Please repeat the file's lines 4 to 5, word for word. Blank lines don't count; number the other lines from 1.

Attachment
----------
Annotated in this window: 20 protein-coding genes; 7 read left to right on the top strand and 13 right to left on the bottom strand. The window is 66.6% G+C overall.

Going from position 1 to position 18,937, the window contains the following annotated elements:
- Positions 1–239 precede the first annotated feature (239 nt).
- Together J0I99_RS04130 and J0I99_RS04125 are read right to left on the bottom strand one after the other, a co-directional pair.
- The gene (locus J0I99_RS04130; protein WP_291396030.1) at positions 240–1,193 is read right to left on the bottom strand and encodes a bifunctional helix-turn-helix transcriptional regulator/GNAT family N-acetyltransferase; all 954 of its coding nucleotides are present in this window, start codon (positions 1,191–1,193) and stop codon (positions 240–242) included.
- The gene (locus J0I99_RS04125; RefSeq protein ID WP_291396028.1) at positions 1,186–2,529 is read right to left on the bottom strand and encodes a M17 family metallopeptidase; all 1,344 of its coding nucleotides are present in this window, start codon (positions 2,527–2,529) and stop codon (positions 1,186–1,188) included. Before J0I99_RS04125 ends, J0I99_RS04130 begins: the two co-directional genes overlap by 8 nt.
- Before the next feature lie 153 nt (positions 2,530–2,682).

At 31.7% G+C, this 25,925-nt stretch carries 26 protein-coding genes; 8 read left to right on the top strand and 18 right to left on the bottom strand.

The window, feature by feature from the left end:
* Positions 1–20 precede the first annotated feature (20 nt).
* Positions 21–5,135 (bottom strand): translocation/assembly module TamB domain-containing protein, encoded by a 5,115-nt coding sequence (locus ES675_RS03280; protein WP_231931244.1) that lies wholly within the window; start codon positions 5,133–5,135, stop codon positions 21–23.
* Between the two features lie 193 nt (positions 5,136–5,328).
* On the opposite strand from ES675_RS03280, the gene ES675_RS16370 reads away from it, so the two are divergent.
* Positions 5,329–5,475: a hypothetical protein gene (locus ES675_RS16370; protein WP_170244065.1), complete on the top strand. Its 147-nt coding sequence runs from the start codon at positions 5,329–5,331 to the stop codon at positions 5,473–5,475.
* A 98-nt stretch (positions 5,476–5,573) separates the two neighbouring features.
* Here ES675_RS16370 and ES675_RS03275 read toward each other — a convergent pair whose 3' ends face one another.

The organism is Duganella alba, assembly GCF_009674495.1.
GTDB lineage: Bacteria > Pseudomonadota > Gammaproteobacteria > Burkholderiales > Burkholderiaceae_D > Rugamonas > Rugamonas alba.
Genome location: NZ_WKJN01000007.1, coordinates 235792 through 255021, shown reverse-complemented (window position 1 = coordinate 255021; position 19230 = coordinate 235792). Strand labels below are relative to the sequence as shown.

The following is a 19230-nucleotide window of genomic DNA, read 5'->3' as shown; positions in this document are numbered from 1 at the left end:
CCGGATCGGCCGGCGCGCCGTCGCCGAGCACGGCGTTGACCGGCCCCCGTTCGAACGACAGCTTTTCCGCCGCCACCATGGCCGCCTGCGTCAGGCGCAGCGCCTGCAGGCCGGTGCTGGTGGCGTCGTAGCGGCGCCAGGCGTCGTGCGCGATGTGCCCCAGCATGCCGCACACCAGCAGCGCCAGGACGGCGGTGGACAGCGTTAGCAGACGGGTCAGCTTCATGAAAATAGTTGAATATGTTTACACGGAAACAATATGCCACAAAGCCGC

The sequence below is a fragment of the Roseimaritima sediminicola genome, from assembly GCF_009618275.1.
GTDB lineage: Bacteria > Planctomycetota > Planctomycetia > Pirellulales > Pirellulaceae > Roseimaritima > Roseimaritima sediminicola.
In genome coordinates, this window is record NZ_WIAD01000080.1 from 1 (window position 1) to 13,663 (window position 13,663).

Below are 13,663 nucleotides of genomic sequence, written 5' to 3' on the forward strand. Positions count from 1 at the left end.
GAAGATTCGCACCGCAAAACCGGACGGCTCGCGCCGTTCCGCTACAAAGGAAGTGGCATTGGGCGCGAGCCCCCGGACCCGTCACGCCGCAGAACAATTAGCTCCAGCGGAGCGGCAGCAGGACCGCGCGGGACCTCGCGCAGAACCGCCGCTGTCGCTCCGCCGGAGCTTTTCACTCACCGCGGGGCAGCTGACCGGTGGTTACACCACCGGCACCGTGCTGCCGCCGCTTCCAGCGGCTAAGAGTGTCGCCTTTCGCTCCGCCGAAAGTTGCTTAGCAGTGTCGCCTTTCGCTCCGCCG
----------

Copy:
- Together J0I99_RS04130 and J0I99_RS04125 are read right to left on the bottom strand one after the other, a co-directional pair.
- The gene (locus J0I99_RS04130; protein WP_291396030.1) at positions 240–1,193 is read right to left on the bottom strand and encodes a bifunctional helix-turn-helix transcriptional regulator/GNAT family N-acetyltransferase; all 954 of its coding nucleotides are present in this window, start codon (positions 1,191–1,193) and stop codon (positions 240–242) included.